Jewish Refugees in Paris Form Grave Problem, Bernstein Says
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Jewish Refugees in Paris Form Grave Problem, Bernstein Says

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Returning yesterday morning on the Italian liner Rex, from a visit to France, Russia and Palestine, Abraham Herman, president of the Hebrew Sheltering and Immigrant Aid Society, and John L. Bernstein, former president, who have been studying the society’s work in Europe with special attention directed to the German-Jewish refugee situation, declared that 25,000 Jewish refugees in Paris constitute a most serious problem for HIAS and cooperating societies.

Mr. Bernstein emphasized that Palestine is the only permanent solution for the dilemma in which expatriated German Jews find themselves.”

“Palestine,” he said, “is the only place in the world that actually clamors for additional Jewish immigration. A feverish activity is seen in almost all lines of endeavor —building, planting, transportation and education.”


HIAS, he added, through its participation with Emigdirect and Ica, has been a pillar of light to stranded German Jews.

In Russia, the HIAS officials discussed with authorities the possibility of entry for certain classes of German and other Jews. They report that they were received with sympathetic interest and given indications of willingness to cooperate. In addition they have concluded an agreement with Torgsin to facilitate the aid which some Russians receive from American relatives.

Mr. Bernstein declared it was hard to recognize Russia, where he was born, due to the extraordinary changes wrought by Communism.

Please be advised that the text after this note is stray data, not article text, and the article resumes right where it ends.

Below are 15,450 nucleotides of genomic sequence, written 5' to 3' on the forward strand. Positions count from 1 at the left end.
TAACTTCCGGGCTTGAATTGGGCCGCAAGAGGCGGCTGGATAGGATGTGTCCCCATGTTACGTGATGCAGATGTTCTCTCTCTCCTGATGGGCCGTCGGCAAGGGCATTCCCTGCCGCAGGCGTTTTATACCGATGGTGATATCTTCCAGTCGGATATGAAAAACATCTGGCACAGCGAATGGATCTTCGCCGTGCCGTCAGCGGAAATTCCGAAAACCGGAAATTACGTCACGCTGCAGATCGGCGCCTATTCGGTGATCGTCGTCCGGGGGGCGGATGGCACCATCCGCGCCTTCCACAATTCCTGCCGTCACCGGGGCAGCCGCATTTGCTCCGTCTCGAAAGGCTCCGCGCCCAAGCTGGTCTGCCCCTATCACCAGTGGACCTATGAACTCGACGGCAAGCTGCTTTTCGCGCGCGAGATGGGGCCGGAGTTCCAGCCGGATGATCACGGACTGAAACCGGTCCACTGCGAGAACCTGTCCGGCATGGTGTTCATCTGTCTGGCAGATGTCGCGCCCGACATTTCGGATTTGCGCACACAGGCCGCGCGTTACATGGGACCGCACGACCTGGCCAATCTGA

“But paradoxical as it may seem, there is little or no Communism in Russia,” Mr. Bernstein said. “There is Socialism, or perhaps, State Capitalism. There is private ownership of personal property and even of real estate sufficient for home and garden.

“People in Russia lead a very hard life. Practically all of them are working—there is very little unemployment in Russia—but their wages are inadequate to provide them with the necessities of life, not to mention the comforts. The young bear this hardship with fortitude. They have faith that things will be better, as the Soviet becomes a beacon light for the rest of the world. But the old are miserable.

“Especially pathetic is the condition of the elderly Jews and Jewesses. They were engaged mostly in businesses. They had no land. They know no trade. They are not physically capable of doing rough work and they find it hard to fit themselves into the new scheme of things.


“Many of them have children in America. They have apparently forgotten of their existence. Five dollars a month in the shape of an order on Torgsin would save these elderly folk from privation and give them a little sunshine in their declining days. We are sure that if the children or other relatives of these people would realize what good their few dollars would produce, they would come to the aid of these hapless beings.”

Of Palestine Mr. Bernstein was very enthusiastic. In all his travels he did not encounter a population that looked so happy, gay and contented as the Jewish population of Palestine. Everybody is working, there is no unemployment and because labor is strongly organized, wages provide a fairly comfortable living.

Much land is being acquired by the Jewish National Fund. Many farms established on land are being operated as communes. A great effort is being made to build a new life upon the idea of social justice, Mr. Bernstein reported, adding that Jews feel no uneasiness about their Arab neighbors. The Arabs know, he says, that everything of value to their economic life is the result of Jewish efforts to raise the general level of the country.

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